The Effects of Salt Water on House Plants
House plants can flourish if given the proper care. One thing people overlook when caring for their plants is the type of water they give them. One very common mistake is giving your plants water that contains too much salt. This can negatively affect the growth of your plant and in the worst case, the plant could die.
Higher concentrations of salt in the water you feed to your plants can cause wilting, speckles on the leaves, dry leaf ends or even leaf drop and it will also affect the plant growth. The plant's pot will also begin to show a white crust around the edges.
The salt in the plant soil outside of the plant cells causes water to move outside of the cells to try to equalize the concentration. This occurs through the process of osmosis. The root cells die, and if the situation is bad enough, the plant will die.
The most common mistake that people make when watering their house plants is using the water that is filtered through their water softener. While the beads of resin in the water softener capture the calcium and magnesium salts in water as part of the process, sodium is then released into the water. This sodium is more harmful for your house plants than the calcium and magnesium that were in the hard water.
Another mistake people make is boiling the water to remove the salt before giving it to their plants. While this system may seem to make sense, in fact, much of the salt still remains after the water is boiled.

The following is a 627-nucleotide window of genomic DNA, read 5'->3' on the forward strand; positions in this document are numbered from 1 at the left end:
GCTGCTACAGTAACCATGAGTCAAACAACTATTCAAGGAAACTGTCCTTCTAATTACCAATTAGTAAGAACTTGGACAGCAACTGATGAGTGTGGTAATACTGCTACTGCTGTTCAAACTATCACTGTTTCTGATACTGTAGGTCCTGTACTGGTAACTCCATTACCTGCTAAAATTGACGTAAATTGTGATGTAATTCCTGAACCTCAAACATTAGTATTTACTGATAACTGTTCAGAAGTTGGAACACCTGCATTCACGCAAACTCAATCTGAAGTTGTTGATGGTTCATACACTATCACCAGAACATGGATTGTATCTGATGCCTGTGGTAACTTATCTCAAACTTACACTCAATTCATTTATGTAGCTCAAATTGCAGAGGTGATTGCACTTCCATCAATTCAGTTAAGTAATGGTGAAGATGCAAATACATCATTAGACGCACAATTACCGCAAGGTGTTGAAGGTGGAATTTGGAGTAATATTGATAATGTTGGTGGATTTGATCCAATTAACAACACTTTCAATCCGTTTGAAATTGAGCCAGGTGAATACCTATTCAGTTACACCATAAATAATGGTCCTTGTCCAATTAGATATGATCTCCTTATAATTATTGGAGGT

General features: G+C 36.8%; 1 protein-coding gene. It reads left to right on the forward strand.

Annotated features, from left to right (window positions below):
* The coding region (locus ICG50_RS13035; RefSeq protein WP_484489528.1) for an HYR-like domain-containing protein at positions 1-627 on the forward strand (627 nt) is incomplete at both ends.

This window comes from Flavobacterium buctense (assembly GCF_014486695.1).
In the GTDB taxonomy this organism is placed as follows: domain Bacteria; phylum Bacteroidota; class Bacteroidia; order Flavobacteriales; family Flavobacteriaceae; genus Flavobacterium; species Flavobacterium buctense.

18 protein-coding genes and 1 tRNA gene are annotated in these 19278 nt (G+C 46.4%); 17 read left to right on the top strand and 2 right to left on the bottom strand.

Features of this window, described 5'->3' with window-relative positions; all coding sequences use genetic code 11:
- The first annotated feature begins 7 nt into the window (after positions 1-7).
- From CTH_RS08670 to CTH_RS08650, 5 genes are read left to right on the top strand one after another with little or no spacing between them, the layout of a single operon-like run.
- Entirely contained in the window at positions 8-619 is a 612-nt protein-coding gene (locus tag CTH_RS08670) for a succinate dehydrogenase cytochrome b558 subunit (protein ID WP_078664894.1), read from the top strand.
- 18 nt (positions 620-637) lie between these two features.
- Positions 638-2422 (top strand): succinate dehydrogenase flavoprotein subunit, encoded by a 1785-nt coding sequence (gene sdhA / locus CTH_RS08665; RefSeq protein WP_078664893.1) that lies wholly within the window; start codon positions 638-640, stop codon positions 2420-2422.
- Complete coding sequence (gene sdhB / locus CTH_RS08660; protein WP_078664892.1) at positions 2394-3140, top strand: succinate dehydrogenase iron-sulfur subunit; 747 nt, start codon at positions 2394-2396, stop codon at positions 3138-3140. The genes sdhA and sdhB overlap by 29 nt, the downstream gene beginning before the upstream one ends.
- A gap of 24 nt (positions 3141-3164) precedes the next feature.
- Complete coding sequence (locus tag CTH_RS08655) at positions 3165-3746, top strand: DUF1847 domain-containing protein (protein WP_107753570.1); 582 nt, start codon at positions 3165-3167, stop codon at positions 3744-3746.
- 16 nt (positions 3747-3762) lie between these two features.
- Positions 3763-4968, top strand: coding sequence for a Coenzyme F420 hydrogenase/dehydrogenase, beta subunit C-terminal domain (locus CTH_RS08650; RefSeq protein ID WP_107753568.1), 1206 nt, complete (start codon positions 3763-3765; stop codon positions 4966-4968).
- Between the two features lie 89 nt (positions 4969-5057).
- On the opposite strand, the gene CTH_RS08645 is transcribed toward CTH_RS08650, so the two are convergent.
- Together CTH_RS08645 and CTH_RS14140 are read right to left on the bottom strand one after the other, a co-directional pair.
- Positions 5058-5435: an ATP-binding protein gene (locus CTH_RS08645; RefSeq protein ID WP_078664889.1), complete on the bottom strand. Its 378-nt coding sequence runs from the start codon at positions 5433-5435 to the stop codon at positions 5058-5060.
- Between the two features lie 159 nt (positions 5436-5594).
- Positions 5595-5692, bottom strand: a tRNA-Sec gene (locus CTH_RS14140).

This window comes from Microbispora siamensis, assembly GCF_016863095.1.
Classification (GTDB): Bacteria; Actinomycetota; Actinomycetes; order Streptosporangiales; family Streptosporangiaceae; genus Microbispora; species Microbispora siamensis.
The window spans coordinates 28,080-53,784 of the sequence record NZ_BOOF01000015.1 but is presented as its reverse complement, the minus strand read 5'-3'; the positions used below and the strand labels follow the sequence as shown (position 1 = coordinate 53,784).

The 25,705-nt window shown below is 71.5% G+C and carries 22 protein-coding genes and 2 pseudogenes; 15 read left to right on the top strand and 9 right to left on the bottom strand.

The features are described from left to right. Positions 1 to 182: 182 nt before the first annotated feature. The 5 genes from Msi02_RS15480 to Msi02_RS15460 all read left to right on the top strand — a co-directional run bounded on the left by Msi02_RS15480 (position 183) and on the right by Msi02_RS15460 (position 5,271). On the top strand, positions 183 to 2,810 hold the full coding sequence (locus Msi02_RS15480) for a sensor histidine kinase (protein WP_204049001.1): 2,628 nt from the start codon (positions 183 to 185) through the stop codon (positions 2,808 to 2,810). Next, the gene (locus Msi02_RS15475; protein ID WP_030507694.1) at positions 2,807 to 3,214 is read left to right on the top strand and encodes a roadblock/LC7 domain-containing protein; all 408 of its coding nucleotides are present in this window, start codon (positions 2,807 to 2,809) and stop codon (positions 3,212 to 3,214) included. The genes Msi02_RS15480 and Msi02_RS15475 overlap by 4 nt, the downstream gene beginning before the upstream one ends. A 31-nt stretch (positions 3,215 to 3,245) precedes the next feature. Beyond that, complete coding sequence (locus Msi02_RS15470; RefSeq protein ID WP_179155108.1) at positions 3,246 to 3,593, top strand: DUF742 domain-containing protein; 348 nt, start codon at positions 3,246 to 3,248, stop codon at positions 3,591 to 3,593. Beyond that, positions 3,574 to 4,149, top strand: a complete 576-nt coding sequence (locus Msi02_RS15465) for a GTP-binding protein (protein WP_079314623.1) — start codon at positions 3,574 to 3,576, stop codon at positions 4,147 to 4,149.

When you water your house plants, allow some water to drain through and then empty into the drip plate. Some water should drain through each time you water. If the drained water is absorbed back into the soil, the salts that were washed out are absorbed back into the soil. So it is very important to drain the water and not allow the pot to sit in the water. Be sure to get rid of the sitting water after it is drained.
The best solution for watering your house plants is to use rainwater or melted snow for watering your house plants. Collecting the rain in buckets and transferring it to old milk jugs, or any other container you have, works very well.
Reverse osmosis systems and deionizing systems will also work, but they are more costly. Leaching your plants every four to six months will also help remove any salt deposits. Leaching is done by pouring a lot of water on the soil and letting it drain completely. Keep the water running through the soil to wash the salts out.